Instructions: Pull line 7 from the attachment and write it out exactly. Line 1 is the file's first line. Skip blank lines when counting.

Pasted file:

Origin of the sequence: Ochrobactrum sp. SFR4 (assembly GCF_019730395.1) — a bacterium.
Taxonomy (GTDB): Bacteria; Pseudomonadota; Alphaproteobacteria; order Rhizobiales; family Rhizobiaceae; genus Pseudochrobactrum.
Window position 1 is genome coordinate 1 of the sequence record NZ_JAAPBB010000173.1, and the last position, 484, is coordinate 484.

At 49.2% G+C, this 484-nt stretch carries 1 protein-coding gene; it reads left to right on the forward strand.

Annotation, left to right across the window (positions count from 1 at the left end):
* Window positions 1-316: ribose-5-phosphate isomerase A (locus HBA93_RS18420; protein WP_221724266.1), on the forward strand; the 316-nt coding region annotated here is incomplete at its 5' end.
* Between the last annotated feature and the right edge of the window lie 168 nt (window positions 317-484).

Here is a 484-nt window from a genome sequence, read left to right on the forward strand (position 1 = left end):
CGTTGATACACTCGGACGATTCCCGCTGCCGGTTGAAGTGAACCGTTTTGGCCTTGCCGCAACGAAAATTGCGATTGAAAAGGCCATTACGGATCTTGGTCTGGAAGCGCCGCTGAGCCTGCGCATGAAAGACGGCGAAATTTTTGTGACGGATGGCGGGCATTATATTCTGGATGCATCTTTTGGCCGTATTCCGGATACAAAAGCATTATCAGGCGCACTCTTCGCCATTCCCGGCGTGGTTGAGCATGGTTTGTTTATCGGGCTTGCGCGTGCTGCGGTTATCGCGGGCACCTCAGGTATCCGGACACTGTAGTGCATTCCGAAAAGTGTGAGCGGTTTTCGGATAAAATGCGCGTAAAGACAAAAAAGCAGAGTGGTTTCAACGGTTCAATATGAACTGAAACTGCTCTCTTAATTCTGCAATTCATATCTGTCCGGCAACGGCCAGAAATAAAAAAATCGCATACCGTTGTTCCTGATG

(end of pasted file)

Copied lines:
* Between the last annotated feature and the right edge of the window lie 168 nt (window positions 317-484).